$ eksctl create iamserviceaccount \
    --name nginx-deployment-sa \
    --region us-east-1 \
    --cluster my-cluster \
    --attach-policy-arn "arn:aws:iam::123456:policy/deployment-policy" \

To verify that it worked we can output the new ServiceAccount and check that it has a role-arn annotation:

$ kubectl get sa -n default nginx-deployment-sa -o yaml | grep role-arn arn:aws:iam::123456:role/eksctl-my-cluster-addon-iamser-Role1-11RZDP3FRDZKI

We now have all necessary permissions setup to allow our Pod to access the secret in Secrets Manager.

Create Secret Provider Class

To create a Kubernetes Secret that is linked to a Secrets Manager secret, we have to create a SecretProviderClass object.

In our example we tell it to create a Secret in Kubernetes called foosecret and set it to the value of the CSI-driver-test-secret secret from Secrets Manager:

kind: SecretProviderClass
  name: nginx-deployment-aws-secrets
  provider: aws
  - data:
    - key: SECRET_API_KEY
      objectName: CSI-driver-test-secret
    secretName: foosecret
    type: Opaque
    objects: |
        - objectName: "CSI-driver-test-secret"
          objectType: "secretsmanager"

Save the YAML to a file and then apply it:

$ kubectl apply -f secretproviderclass.yaml

The secret will be created when a Pod starts that has a volume mounted which uses the Secret Store CSI driver (see next step for an example). It will be deleted when the Pod terminates. If there is a Deployment with multiple replicas, all Pods need to be terminated for the Secret to be deleted.

If auto-rotation is enabled in Secrets Manager you will need to either manually restart the Pod(s) or use the rotation reconciler feature in the Secrets Store CSI Driver.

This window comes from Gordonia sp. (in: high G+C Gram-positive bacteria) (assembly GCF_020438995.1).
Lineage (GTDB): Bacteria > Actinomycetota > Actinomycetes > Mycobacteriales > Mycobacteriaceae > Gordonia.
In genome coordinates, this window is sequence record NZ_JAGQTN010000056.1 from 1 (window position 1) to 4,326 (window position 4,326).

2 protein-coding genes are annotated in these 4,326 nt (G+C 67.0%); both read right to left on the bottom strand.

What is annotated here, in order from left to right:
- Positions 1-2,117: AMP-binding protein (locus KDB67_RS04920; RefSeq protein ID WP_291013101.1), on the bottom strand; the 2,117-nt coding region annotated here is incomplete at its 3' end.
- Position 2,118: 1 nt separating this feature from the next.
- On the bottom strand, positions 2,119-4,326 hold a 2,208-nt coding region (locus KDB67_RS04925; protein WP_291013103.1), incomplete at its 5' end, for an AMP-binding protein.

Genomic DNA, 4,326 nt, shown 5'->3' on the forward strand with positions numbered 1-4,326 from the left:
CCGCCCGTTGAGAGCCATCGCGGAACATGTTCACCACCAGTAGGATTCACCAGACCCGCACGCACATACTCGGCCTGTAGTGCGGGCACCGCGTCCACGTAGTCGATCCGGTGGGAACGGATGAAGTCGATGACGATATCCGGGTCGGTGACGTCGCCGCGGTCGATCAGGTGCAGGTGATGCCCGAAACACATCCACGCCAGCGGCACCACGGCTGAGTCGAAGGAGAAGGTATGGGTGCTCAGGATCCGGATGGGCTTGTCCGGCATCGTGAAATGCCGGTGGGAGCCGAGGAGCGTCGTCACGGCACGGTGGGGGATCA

The rotation reconciler feature will poll Secrets Manager periodically and as pricing is based on API Calls it will increase cost.

Update the nginx Deployment

We can now create a Pod to access the secret. In this example we’ll use a Deployment with 3 replicas to read the secret and expose it as an environment variable in each container.

apiVersion: apps/v1
kind: Deployment
  name: csi-secret-driver-test-nginx-deployment
    app: nginx
  replicas: 3
      app: nginx
        app: nginx
      serviceAccountName: nginx-deployment-sa
      - name: secrets-store-inline
          readOnly: true
            secretProviderClass: nginx-deployment-aws-secrets
      - name: nginx
        image: nginx:1.14.2
        - containerPort: 80
        - name: secrets-store-inline
          mountPath: "/mnt/secrets-store"
          readOnly: true
        - name: SECRET_API_KEY
              name: foosecret
              key: SECRET_API_KEY

After applying the file check that the SECRET_API_KEY is now in the env vars of our nginx container and contains our secret secretkey:

$ kubectl apply -f test-nginx.yaml
$ kubectl exec csi-secret-driver-test-nginx-deployment-abc123 -- \
    env | grep SECRET_API_KEY

And with that we have successfully synced our secret from AWS Secrets Manager to Kubernetes.